Windows Tip Sheet
Decommissioning Domain Controllers
Even after removing your old DCs, the event logs might be lying about. Here's how to kick them out.
I've been working with a company that's redoing their infrastructure. As part of the redesign, they're doing away with a lot of old domain controllers (DCs) and putting new ones online (and they just
realized they'll do this again when Windows Longhorn Server comes out, because they plan to deploy all domain controllers under Server Core...but that's late next year at best, so on with the show...).
However, many of the old DCs were performing other functions, too, so the computers won't be going away. After running Dcpromo to remove Active Directory (why can't that tool be called Dcdemo, as in "demote?"), and removing the DNS Server software (which several of the DCs run), they realized the computers still had the old DnsEvent, NTDS and NtFrs event logs. They weren't doing any technical harm by leaving the logs there, but it was confusing their auditors, who kept trying to treat the machines as DCs just because those logs were present.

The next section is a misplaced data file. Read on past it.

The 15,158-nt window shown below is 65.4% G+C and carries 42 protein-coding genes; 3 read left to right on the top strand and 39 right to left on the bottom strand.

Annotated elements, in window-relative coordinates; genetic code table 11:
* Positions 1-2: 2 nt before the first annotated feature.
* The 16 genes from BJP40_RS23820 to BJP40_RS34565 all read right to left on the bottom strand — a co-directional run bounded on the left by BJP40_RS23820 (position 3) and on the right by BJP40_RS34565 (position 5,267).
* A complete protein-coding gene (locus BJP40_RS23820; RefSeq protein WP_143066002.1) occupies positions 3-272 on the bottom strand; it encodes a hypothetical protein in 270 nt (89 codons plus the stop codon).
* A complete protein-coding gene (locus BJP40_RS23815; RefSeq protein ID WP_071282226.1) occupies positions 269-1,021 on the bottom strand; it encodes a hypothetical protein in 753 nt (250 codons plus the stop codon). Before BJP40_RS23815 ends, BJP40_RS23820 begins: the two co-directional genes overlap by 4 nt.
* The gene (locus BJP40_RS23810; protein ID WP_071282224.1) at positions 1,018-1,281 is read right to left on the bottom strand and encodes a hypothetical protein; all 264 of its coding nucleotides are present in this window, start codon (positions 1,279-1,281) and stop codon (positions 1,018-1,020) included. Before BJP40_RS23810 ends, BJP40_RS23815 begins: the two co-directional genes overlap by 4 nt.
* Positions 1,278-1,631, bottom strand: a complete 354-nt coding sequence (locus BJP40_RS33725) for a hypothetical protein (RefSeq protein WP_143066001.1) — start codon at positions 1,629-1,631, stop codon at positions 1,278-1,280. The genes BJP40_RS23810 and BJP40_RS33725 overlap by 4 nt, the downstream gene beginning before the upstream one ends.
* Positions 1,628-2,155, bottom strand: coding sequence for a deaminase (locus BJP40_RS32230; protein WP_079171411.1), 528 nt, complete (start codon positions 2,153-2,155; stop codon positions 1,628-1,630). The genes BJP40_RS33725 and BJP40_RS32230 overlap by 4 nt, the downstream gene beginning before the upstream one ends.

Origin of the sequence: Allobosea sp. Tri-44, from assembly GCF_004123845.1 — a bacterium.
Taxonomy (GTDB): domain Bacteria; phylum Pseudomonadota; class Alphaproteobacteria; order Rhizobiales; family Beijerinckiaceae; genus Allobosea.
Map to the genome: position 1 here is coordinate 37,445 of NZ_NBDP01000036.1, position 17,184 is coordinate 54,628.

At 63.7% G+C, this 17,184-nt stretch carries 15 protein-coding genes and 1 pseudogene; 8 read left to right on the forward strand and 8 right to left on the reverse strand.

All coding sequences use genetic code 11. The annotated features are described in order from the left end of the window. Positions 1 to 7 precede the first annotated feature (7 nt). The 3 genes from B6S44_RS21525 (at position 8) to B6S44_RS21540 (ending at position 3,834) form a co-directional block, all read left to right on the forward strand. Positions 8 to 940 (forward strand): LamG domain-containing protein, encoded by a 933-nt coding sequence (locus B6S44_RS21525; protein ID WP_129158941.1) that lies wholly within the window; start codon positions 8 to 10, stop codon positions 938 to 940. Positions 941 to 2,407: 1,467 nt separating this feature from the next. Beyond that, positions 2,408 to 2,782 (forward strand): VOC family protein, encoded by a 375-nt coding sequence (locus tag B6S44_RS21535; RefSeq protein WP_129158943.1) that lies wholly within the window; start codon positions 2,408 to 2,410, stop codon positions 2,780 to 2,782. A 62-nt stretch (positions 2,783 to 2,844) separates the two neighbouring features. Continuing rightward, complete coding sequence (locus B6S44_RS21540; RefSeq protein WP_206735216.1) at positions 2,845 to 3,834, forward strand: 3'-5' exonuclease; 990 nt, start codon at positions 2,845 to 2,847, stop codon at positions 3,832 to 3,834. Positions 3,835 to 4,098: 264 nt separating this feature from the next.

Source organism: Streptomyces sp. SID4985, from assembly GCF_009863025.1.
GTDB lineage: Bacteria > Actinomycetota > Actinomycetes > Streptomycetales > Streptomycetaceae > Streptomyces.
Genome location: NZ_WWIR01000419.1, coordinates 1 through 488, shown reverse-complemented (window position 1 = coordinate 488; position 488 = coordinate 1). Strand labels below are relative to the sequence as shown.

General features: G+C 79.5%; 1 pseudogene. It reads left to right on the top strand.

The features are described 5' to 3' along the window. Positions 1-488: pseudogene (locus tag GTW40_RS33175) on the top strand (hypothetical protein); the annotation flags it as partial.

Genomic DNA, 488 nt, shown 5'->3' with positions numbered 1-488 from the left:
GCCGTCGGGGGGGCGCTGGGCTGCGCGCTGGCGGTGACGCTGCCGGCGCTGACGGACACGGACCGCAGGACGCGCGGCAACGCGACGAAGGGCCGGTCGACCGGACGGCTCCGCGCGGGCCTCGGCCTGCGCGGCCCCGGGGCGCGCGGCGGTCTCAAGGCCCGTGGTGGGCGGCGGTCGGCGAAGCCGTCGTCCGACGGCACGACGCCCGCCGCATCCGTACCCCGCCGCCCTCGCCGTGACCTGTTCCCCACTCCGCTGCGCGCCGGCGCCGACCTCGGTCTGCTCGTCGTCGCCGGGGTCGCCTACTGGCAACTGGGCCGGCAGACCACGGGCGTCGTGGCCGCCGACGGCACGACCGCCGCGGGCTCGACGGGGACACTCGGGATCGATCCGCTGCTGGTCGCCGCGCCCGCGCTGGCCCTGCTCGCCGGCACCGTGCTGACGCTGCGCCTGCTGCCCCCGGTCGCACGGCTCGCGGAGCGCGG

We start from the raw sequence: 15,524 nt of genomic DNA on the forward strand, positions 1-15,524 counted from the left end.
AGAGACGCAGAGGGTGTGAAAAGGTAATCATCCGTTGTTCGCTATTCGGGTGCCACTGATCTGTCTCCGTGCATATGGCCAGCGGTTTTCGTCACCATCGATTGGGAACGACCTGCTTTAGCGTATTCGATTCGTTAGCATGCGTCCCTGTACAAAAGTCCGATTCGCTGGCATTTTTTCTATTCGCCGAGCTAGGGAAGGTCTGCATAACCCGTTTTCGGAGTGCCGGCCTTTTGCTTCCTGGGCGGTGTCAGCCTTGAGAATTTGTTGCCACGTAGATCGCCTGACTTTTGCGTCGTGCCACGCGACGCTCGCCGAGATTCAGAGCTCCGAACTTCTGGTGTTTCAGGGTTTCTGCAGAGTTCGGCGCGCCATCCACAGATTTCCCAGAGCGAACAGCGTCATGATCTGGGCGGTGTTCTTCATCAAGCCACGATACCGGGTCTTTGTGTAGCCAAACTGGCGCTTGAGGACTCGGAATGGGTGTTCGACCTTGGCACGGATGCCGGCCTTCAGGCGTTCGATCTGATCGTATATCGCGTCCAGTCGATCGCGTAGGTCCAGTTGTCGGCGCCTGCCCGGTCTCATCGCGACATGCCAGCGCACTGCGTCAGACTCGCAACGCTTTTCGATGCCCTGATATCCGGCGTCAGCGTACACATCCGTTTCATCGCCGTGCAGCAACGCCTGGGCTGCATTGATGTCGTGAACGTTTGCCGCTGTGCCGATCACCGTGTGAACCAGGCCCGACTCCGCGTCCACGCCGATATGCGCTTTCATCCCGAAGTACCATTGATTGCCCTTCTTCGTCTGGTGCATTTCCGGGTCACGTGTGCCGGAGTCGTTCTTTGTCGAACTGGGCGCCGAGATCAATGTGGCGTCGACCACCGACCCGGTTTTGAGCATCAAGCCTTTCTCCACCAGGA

The first step to removing those logs is to stop the EventLog service...which, er, you can't stop. So the first thing to do is modify the registry (be careful!) by changing HKEY_LOCAL_MACHINE\SYSTEM\CurrentControlSet\Services\EventLog. Change the DWORD value named Start to have a value of 4. Restart the computer (it'll complain mightily about service failures; ignore ‘em). Now you can delete the event logs: They're under \Windows\System32\Config, named DnsEvent.evt, NTDS.evt and NtFrs.evt. Delete their registry keys, too: HKEY_LOCAL_MACHINE\SYSTEM\CurrentControlSet\Services\EventLog; delete the subkeys named Directory Service, DNS Server and File Replication Service.
Finally, go back to that original registry key and change the Start value back to 2, and reboot. That should do the trick. Of course, be sure this action gets logged for the auditors: Messing about with event logs is the kind of thing that needs to be documented, especially if your organization is subject to security-related legislation or industry requirements.
Don Jones is a multiple-year recipient of Microsoft’s MVP Award, and is an Author/Evangelist for video training company Pluralsight. Don is also a co-founder and President of PowerShell.org, a community dedicated to Microsoft’s Windows PowerShell technology. Don has more than two decades of experience in the IT industry, and specializes in the Microsoft business technology platform. He’s the author of more than 50 technology books, an accomplished IT journalist, and a sought-after speaker and instructor at conferences worldwide. Reach Don on Twitter at @concentratedDon, or on Facebook at Facebook.com/ConcentratedDon.